Naive Stanley Windrush (Ian Carmichael) returns from the war, his mind set on a successful career in business. Much to his own dismay, he soon finds he has to start from the bottom and work his way up, and also that the management, as well as the trade union, use him as a tool in their fight for power.
Film critic and Peter Sellers biographer Alexander Walker was invited to the set by John Boulting one day. Walker looked to see where Peter Sellers was and Boulting said he was right next to the critic. Walker was stunned. See more »
In the boardroom, in early shots, Mr. Mohamed holds his cigar in different ways, dependent upon camera shot. See more »
Along with Alexander Mackendrick's "The Man in the White Suit," this is THE great satire of management-labor relations: less allegorical and more cheerfully crass. In a way this movie seems like a sort of crossroads in British comedy, poised between the warmer eccentricities of the Ealing films and and the screw-'em-all pop irreverence of the rising New Wave.
These days the film seems to be primarily remembered for Peter Sellers' magnificent caricature of socialist sanctimony, Fred Kite, but the whole gallery of players, many reprising roles from the earlier "Private's Progress," is excellent. Carmichael, all inane, wild-eyed grins, is Woosterish as ever as the brainless but well-intentioned Windrush. Terry-Thomas produces a very funny sketch of middle-class middle management. It's a perfect picture of lazy hypocrisy: the man who settles into a do-nothing job, knowing exactly how awful it is but not caring so long as he gets through the day. He had a face made for contempt; watching his mustache curl as he reads an entry in the workers' suggestion box ("Filthy beast," he mutters, as he tucks it away in a pocket) or as he picks his way through the rubbish of Kite's wifeless home is a joy. Price and Attenborough are, as always, first-class rotters, the iciest of the moneyed class, and Handl, Le Mesurier and Rutherford add vividly funny moments. As the war over Windrush expands from workplace to societal to domestic spheres, watching the various characters bounce and interact provides some of the movie's best-observed moments, such as the brief tea scene between Rutherford and Handl, who, though inhabiting utterly different worlds, seem to interact perfectly in mutual obliviousness.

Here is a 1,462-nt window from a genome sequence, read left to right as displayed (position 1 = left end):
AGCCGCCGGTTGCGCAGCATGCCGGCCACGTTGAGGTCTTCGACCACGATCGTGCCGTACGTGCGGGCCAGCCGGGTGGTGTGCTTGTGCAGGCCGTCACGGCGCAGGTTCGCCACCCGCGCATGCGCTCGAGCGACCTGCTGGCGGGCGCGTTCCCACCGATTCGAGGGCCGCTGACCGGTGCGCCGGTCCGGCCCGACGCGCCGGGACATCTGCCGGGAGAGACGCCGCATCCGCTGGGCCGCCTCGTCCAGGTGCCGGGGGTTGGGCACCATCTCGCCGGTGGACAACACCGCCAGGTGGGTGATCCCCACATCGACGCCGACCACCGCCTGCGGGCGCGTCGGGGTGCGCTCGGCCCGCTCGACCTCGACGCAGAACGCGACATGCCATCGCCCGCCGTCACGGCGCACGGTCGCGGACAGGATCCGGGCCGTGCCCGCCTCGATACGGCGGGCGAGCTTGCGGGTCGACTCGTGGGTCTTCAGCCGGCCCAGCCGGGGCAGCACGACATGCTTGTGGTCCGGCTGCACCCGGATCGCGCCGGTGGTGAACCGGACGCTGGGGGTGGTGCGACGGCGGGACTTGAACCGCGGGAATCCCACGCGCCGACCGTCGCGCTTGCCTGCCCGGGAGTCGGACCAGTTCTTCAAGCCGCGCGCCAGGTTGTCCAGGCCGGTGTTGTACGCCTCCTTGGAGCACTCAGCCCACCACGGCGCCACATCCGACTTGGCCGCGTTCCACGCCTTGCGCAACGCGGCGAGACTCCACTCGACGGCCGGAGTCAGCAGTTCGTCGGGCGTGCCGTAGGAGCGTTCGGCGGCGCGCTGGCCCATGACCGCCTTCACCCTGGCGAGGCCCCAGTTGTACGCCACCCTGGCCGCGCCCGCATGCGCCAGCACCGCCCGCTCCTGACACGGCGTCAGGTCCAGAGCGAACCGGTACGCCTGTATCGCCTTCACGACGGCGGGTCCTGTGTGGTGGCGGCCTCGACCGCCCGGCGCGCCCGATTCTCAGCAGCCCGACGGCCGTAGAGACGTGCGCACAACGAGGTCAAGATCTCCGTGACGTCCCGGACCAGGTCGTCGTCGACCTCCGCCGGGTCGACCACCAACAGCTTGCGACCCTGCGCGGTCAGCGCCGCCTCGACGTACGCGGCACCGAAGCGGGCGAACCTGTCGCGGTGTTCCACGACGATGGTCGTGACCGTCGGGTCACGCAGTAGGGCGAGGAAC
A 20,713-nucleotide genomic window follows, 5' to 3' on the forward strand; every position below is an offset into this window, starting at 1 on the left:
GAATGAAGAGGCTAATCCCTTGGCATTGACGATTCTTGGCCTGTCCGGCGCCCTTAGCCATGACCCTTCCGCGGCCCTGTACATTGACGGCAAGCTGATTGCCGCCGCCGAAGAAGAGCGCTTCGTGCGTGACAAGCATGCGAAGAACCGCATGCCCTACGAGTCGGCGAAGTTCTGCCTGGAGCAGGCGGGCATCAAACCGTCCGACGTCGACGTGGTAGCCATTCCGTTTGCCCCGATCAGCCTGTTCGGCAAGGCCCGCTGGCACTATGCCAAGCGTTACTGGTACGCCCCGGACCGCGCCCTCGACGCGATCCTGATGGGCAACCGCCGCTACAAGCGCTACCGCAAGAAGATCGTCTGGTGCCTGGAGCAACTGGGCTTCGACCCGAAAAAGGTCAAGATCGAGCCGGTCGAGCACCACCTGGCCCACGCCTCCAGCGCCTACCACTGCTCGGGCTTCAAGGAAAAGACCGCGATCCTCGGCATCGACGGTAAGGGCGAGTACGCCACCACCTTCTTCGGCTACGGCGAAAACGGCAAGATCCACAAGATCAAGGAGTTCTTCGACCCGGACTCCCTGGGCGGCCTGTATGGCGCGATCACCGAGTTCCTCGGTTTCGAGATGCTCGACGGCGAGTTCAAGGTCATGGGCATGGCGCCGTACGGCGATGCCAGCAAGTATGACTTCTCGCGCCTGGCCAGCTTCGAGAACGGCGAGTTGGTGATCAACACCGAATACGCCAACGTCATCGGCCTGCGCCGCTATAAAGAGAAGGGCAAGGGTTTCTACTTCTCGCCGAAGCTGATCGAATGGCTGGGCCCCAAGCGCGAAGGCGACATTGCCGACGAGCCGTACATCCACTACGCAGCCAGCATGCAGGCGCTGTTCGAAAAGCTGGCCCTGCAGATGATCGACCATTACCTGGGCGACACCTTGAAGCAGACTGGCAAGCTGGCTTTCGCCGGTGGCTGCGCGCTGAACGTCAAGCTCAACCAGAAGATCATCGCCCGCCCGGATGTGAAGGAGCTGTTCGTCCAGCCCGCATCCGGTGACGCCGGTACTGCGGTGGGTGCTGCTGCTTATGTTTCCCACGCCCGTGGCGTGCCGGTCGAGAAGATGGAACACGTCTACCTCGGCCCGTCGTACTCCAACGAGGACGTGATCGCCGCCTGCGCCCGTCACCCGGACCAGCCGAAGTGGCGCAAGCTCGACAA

And there is Sellers, of course, pitch-perfect whether marching around the factory like the lead float in a parade or rhapsodizing about Russia or going hilariously blank on live television. It's memorable work that might overbalance the movie's double-edged attack if it weren't human enough to be sympathetic as well.
All in all, silly, clever, raucous fun.
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